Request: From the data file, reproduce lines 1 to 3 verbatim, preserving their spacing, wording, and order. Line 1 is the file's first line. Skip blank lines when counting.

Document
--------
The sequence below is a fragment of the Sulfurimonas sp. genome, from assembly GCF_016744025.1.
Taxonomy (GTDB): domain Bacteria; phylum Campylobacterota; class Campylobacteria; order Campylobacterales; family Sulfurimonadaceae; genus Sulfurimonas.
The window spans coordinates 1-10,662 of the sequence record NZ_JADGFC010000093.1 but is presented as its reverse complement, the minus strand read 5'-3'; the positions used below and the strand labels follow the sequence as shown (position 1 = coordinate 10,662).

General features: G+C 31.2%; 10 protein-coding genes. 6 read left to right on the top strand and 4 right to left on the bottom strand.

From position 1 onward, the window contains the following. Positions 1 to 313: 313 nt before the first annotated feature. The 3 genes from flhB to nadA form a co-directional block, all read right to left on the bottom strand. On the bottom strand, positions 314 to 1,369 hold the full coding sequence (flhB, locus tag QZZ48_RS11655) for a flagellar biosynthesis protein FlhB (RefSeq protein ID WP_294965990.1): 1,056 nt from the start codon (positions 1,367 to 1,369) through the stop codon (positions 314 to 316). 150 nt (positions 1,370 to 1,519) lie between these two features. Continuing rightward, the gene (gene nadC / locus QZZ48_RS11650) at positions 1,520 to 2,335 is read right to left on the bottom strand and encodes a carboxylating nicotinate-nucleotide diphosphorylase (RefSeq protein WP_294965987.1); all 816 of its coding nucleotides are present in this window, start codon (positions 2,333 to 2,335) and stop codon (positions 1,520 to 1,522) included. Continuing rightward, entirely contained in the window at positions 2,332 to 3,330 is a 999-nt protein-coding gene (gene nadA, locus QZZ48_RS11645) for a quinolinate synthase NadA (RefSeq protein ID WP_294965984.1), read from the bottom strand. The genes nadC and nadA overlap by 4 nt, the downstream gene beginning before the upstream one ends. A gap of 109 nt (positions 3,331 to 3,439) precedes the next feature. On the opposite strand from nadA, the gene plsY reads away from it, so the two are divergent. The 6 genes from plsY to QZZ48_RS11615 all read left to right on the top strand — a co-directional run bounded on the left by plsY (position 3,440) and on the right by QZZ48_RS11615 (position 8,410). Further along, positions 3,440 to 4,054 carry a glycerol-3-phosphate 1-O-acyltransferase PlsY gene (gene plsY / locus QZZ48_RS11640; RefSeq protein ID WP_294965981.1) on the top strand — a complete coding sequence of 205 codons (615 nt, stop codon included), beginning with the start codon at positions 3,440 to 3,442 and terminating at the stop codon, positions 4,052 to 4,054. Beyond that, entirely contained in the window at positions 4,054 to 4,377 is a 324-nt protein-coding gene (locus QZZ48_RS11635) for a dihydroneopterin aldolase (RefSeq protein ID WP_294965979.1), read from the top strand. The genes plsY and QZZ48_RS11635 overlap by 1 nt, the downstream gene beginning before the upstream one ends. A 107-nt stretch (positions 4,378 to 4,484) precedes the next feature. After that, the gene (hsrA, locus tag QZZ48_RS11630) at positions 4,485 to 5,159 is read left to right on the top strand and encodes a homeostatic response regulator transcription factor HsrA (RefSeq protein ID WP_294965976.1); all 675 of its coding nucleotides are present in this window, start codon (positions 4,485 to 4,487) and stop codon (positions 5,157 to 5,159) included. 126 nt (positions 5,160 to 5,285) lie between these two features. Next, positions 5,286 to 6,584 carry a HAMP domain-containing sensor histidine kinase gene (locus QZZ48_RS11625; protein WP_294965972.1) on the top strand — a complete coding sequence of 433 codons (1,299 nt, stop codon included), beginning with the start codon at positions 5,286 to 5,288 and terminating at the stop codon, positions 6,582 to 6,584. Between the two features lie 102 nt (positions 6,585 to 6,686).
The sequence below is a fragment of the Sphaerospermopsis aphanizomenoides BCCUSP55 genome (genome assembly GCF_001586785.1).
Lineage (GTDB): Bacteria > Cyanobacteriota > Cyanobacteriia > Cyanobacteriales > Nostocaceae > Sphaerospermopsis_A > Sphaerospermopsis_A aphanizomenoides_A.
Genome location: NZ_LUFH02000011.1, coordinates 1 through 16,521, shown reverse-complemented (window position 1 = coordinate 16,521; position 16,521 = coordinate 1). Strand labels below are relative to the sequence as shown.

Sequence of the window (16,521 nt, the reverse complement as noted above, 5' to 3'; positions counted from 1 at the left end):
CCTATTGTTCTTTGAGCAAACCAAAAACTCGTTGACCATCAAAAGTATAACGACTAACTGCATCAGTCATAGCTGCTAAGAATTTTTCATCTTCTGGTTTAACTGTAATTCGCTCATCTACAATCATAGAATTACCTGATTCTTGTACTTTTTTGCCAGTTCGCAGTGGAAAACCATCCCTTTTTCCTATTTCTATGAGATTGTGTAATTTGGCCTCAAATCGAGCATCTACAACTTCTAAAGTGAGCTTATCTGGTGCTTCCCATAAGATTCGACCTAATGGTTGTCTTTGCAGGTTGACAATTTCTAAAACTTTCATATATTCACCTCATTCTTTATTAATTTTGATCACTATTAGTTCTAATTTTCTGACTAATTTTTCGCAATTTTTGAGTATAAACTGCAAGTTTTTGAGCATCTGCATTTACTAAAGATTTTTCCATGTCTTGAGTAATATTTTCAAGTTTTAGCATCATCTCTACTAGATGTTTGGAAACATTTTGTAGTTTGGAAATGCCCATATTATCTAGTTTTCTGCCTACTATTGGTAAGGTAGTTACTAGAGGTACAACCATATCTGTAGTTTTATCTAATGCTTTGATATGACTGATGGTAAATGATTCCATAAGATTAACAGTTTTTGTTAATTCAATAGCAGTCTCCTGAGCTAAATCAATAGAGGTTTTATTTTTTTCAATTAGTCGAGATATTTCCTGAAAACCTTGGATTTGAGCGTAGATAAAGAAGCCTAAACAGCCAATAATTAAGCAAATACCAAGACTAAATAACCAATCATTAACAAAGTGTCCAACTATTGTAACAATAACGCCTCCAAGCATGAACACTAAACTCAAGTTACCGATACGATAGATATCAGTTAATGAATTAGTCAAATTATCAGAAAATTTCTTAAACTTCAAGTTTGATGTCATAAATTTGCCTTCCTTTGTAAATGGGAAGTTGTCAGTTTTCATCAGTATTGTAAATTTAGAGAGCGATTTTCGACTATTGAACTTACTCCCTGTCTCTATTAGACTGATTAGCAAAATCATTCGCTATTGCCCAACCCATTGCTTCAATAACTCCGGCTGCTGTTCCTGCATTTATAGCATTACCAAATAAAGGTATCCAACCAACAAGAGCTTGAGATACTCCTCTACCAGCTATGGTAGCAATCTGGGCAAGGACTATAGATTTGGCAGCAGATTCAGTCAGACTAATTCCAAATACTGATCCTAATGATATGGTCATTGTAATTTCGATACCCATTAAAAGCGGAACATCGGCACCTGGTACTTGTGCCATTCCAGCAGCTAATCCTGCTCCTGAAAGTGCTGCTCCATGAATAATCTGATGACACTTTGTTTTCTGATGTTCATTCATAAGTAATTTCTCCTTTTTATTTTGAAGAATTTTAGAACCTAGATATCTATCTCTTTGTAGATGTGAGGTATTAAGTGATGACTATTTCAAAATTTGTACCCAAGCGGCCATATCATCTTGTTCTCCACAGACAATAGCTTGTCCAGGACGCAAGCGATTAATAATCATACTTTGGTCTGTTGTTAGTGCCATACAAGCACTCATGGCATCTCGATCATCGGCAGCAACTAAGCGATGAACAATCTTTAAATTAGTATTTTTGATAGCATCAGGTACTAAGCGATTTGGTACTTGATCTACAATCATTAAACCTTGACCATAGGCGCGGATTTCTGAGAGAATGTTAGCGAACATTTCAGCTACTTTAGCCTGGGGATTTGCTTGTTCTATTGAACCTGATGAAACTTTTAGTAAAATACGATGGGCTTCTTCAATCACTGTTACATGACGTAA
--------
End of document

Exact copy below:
The sequence below is a fragment of the Sulfurimonas sp. genome, from assembly GCF_016744025.1.
Taxonomy (GTDB): domain Bacteria; phylum Campylobacterota; class Campylobacteria; order Campylobacterales; family Sulfurimonadaceae; genus Sulfurimonas.
The window spans coordinates 1-10,662 of the sequence record NZ_JADGFC010000093.1 but is presented as its reverse complement, the minus strand read 5'-3'; the positions used below and the strand labels follow the sequence as shown (position 1 = coordinate 10,662).